Not exactly viral stuff: How to be successful with popular lectures

Duration: 14 minutes 41 seconds. 1 hour 3 minutes. 27 minutes 48 seconds. These numbers do probably not refer to successful YouTube clips. Or do they? In the first clip a scientist is fact-checking comments on nuclear energy posted by YouTube users. It received 11.000 views in 24 hours. The second one, a public lecture on emergence and evolution, had more than 70.000 views within a week. A video from the channels’ playlist »Von Aristoteles zur Stringtheorie« (English: From Aristotle to string theory) surpassed 100.000 views within two years. Or take this one about quantum mechanics, also 1 hour 3 minutes long: more than 1 million views!
By mid of October 2018 the German YouTube channel »Urknall, Weltall und das Leben« (Big Bang, Cosmos and Life), where these videos were published, welcomed its 100.000th subscriber. Until recently jointly operated by the Munich book publisher Komplett-Media and the astronomer and mathematician Josef Gaßner, the latter being editorially responsable, the channel is now owned by Gaßner alone.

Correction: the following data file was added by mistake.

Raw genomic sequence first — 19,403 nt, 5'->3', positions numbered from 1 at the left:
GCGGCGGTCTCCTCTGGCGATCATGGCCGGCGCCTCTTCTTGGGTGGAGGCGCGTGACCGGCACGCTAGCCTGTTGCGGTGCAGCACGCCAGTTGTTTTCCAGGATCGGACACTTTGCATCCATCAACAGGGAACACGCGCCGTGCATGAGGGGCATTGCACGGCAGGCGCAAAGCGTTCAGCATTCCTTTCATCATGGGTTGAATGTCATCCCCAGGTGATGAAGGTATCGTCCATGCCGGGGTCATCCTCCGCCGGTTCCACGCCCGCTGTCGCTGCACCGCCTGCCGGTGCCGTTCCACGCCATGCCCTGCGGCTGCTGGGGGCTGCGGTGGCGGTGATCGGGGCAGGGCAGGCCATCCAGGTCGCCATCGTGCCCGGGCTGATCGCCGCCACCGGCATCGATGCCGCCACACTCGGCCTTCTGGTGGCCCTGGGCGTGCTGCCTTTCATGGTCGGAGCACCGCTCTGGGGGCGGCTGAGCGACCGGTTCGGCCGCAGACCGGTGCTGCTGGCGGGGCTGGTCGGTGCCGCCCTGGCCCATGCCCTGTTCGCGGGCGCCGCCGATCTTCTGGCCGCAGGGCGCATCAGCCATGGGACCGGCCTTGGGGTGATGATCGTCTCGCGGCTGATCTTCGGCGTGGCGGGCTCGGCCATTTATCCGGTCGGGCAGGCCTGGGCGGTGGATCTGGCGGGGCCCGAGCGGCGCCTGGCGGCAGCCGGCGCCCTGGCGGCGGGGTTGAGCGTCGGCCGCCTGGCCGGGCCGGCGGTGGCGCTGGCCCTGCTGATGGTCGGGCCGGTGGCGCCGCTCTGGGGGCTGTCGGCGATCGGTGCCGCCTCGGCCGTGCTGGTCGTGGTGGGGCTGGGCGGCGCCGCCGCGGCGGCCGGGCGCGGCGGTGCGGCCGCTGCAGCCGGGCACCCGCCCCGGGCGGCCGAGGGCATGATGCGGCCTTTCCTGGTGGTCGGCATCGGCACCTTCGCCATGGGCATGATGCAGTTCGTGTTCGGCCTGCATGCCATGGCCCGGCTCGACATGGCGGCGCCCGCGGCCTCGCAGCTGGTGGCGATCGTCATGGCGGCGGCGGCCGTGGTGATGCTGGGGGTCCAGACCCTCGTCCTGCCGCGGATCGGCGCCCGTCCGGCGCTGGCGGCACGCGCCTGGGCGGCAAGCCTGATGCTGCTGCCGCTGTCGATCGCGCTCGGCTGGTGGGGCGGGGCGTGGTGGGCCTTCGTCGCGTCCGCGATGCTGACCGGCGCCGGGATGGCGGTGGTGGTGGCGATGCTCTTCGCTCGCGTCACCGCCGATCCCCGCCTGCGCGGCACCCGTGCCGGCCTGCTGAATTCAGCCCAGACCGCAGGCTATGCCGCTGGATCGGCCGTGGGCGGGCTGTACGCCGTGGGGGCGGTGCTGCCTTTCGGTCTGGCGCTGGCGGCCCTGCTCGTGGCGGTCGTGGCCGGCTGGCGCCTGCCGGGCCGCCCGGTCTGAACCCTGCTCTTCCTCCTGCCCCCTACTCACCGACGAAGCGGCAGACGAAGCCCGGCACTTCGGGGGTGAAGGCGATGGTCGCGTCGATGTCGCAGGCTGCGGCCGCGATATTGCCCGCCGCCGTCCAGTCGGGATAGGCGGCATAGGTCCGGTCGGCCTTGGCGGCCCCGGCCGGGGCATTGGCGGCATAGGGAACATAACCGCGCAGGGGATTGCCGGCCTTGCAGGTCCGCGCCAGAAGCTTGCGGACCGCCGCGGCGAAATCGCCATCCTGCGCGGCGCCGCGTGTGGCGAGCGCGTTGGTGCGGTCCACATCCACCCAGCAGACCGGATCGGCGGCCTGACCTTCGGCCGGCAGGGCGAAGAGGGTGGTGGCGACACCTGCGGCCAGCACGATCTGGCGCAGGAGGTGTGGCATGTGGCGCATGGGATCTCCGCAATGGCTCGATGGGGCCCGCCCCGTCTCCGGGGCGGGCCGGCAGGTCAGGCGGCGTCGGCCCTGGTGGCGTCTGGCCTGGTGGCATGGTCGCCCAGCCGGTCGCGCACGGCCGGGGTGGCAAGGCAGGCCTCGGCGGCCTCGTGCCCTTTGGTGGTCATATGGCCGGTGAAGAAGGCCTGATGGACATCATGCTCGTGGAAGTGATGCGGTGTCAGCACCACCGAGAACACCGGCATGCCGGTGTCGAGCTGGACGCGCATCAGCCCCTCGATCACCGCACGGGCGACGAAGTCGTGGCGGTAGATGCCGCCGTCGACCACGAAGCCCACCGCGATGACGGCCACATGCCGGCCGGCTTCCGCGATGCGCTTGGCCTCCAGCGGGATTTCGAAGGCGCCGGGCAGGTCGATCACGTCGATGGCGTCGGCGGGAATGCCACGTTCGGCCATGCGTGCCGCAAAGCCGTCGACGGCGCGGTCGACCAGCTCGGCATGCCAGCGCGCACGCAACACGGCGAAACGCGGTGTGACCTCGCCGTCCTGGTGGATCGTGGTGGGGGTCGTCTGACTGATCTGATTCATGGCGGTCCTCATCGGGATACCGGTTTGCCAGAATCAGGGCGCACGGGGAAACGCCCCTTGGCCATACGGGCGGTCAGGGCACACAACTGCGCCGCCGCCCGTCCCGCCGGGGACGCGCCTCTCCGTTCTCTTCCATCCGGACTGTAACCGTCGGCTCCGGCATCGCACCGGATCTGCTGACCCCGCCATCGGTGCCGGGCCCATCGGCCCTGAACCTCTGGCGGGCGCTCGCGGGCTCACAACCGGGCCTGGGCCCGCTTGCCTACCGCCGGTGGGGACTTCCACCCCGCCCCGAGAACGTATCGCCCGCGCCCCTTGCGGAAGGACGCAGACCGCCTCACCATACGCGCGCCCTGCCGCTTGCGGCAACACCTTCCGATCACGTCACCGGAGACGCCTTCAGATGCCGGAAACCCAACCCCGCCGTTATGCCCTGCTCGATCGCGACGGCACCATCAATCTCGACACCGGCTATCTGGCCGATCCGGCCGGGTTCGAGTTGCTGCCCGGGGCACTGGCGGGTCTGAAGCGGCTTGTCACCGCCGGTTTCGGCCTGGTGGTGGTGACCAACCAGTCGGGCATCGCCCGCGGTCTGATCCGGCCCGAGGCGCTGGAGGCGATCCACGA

»Since we passed a critical threshold of subscribers«, Gaßner says, »universities and institutes approach us asking whether they may publish some of their popular science lectures on our channel.« At the same time he observes, that his own popular lectures all over Germany now also attract a younger audience, many of them probably motivated by Gaßners appearances on YouTube.
Gaßner works as a freelance researcher at the University Observatory in Munich and as a lecturer at the Landshut University of Applied Sciences. His doctor father was Harald Lesch, famous astrophysicist in Munich, who is also known for many TV appearances. In the early days of the channel, Lesch had significantly contributed to the success of »Urknall, Weltall und das Leben«, which came to life as a marketing campaign accompanying the publication of Lesch’s and Gaßner’s book with the same title.
Now Gaßner uses the channel to reach a higher goal: »It is really a pity«, he says, »that all the public lectures that are held every day by experienced and knowledgeable people in front of maybe just a hundred people, are lost for the rest of the world.« On his channel some of these treasures are now available for everybody.

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